Multiplayer is better than ever thanks to plenty of well-planned maps (the likes of which Halo veterans ought to be more than familiar) and aforementioned arsenal. Whether you’re a longtime aficionado or a new convert to the world of Master Chief, it doesn’t take long to get into the action and start pulling off headshots. There’s an almost heavenly balance to the way 343 has constructed the many modes…online gaming hasn’t been quite this fun since Call of Duty 4.

Slightly less exciting is the episodical co-op experience of Spartan Ops. Longtime fans will find plenty to like about this mode, but those who are using Halo 4 as a means to jump into the series may be confused. Granted, Spartan Ops is still receiving support months after release, but unless you’ve got the time and money to follow each and every episode (which we don’t doubt some will do), it might not be worth it to invest so much time and effort into a mostly bland offering.


It doesn’t get better than this until we’re into the next generation of consoles. 343 Industries deserves every commendation there is for creating some of the most gorgeous, detailed cut-scenes in the history of games. If this is what Halo looks like at the tail-end of this generation, Halo 5 will probably look better than your real life.


There’s a new composer on board for the latest installment and he’s brought a more minimal/electronic sound along with him. The new musical direction is a little less apparent than the chanting of previous games, but as you make your way to the final showdown, the triumphant tunes will have you so pumped you won’t believe it.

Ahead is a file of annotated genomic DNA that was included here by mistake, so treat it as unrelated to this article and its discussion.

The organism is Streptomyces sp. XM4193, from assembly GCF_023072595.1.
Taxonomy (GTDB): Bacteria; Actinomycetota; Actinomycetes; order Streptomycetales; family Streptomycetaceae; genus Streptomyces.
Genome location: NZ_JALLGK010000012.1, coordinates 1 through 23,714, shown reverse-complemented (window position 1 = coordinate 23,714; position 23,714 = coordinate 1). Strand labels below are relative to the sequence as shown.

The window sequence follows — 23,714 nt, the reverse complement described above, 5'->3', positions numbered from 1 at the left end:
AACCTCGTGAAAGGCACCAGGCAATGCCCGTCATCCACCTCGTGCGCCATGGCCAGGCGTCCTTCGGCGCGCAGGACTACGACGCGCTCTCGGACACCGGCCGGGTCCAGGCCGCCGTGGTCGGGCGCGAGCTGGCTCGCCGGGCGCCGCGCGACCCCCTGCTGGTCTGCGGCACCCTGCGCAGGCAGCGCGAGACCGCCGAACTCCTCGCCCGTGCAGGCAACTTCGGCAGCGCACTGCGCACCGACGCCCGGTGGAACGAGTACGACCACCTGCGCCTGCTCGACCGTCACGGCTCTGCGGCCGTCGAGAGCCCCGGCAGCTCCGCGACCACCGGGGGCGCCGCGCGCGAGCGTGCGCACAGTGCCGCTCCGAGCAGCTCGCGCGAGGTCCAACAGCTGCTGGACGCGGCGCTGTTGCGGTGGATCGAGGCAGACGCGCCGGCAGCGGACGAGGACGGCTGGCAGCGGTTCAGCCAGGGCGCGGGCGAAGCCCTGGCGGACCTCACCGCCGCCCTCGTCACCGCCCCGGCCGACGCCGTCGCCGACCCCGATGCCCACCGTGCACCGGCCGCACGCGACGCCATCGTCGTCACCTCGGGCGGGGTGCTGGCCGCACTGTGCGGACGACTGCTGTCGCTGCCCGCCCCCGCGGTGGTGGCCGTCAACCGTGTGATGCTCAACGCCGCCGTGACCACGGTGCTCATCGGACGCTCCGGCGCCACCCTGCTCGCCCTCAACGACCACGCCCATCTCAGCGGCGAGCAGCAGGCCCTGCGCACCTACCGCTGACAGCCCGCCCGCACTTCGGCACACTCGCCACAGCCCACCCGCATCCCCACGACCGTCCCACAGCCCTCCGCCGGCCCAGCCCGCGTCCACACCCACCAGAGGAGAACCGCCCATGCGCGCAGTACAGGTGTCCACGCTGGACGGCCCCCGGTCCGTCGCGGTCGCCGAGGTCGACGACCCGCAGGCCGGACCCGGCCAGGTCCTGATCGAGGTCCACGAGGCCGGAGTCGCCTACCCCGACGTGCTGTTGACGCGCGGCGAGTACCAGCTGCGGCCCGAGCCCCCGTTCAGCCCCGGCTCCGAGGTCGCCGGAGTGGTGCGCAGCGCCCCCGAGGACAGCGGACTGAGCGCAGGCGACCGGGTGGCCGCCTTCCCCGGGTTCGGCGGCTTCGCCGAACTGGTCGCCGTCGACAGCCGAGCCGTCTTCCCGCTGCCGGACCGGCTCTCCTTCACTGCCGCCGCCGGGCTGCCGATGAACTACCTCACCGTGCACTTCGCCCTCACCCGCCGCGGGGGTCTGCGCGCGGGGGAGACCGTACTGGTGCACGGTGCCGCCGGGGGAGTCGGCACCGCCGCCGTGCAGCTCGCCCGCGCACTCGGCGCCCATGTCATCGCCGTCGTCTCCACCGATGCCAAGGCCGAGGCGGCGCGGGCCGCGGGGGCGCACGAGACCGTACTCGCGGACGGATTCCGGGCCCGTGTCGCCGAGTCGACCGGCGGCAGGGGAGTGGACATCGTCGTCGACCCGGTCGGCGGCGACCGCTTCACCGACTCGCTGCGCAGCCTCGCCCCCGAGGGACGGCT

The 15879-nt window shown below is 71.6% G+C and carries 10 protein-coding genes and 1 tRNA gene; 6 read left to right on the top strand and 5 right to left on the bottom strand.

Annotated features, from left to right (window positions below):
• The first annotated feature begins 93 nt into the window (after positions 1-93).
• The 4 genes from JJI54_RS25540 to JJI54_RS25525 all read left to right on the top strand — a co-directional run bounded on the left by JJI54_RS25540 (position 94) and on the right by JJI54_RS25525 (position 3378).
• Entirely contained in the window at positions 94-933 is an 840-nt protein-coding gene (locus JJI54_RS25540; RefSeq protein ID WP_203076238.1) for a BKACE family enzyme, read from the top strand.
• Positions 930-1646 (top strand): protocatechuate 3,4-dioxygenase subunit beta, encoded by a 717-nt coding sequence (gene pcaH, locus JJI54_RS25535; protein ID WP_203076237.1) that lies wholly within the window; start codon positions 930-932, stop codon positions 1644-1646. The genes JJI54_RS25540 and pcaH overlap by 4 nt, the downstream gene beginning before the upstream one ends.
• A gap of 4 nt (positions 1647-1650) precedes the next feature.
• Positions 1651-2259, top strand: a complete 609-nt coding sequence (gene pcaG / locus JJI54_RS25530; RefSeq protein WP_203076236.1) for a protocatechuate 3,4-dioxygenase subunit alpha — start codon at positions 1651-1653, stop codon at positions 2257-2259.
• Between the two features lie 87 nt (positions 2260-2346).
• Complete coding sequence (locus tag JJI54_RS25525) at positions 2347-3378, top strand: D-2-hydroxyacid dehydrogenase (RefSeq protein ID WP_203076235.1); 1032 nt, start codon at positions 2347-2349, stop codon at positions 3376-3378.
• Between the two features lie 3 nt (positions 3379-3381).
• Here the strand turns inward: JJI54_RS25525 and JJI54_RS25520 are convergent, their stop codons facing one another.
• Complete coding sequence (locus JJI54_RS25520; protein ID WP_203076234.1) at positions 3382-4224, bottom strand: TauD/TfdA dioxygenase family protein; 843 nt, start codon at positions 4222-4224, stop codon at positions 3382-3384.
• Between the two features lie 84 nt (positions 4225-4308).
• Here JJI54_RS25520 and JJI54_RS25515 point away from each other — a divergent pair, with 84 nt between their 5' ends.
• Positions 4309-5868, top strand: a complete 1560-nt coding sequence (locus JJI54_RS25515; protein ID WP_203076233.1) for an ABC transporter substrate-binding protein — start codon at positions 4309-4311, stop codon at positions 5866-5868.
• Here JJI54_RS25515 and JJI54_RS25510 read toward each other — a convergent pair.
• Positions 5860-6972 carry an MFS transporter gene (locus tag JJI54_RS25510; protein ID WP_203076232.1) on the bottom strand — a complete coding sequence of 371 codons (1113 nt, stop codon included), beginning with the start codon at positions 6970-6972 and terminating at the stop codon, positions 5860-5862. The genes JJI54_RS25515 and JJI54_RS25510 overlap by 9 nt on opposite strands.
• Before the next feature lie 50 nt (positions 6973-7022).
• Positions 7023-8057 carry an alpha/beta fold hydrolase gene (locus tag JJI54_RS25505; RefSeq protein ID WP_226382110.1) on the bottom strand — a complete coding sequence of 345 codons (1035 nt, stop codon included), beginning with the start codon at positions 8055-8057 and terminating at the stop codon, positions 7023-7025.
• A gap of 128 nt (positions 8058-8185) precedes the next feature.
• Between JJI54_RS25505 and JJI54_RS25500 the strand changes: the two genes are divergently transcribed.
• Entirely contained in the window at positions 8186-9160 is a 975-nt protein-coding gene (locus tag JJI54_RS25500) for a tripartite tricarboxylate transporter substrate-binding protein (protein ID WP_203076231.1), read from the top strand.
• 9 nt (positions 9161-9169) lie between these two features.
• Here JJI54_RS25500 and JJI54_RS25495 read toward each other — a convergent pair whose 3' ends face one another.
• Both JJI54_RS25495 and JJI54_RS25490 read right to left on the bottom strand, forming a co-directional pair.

Voice acting rarely strays beyond functional except for Cortana and Halsey. Simply put, we can feel these characters. Chief gets the job done, but it’s hard to believe he cares about Cortana as much as he says he does given the lack of emotion or inflection in his lines. Yes, he’s a genetically engineered super-soldier, but his relationship with his AI is about as close to love as any man/computer has ever come. 343 explores Chief’s more human elements in this outing, but he is more robotic than Cortana, and it’s weird.


Longtime fans will find the game they’ve been waiting for and then some. Halo 4 is every bit as exciting and beautiful as we’d all hoped, and 343 couldn’t have done a better job mixing in new elements with proven past concepts. That said, new players might have a tough time jumping right in, and would do well to pick up any previous games in the series (or looking up a thorough online synopsis). Assuming Spartan Ops fleshes out a bit and we are given ongoing support for competitive multiplayer, Halo 4 will go down in gaming history as a triumphant new direction in one of the most beloved series the medium has to offer.